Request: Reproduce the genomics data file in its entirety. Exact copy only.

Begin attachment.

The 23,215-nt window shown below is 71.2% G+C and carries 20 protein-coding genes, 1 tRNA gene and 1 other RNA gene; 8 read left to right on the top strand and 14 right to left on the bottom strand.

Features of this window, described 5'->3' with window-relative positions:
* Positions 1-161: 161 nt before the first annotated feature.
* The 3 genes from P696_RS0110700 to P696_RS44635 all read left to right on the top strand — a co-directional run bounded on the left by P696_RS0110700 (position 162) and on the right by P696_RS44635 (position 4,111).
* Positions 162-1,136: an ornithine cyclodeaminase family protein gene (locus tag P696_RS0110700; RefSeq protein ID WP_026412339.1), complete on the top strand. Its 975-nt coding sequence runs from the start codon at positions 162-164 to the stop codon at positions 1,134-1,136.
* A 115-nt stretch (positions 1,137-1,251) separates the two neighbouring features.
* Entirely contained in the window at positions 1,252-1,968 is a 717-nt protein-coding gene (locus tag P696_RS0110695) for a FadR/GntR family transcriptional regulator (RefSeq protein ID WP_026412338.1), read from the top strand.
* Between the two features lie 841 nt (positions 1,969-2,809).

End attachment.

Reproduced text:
The 23,215-nt window shown below is 71.2% G+C and carries 20 protein-coding genes, 1 tRNA gene and 1 other RNA gene; 8 read left to right on the top strand and 14 right to left on the bottom strand.

Features of this window, described 5'->3' with window-relative positions:
* Positions 1-161: 161 nt before the first annotated feature.
* The 3 genes from P696_RS0110700 to P696_RS44635 all read left to right on the top strand — a co-directional run bounded on the left by P696_RS0110700 (position 162) and on the right by P696_RS44635 (position 4,111).
* Positions 162-1,136: an ornithine cyclodeaminase family protein gene (locus tag P696_RS0110700; RefSeq protein ID WP_026412339.1), complete on the top strand. Its 975-nt coding sequence runs from the start codon at positions 162-164 to the stop codon at positions 1,134-1,136.
* A 115-nt stretch (positions 1,137-1,251) separates the two neighbouring features.
* Entirely contained in the window at positions 1,252-1,968 is a 717-nt protein-coding gene (locus tag P696_RS0110695) for a FadR/GntR family transcriptional regulator (RefSeq protein ID WP_026412338.1), read from the top strand.
* Between the two features lie 841 nt (positions 1,969-2,809).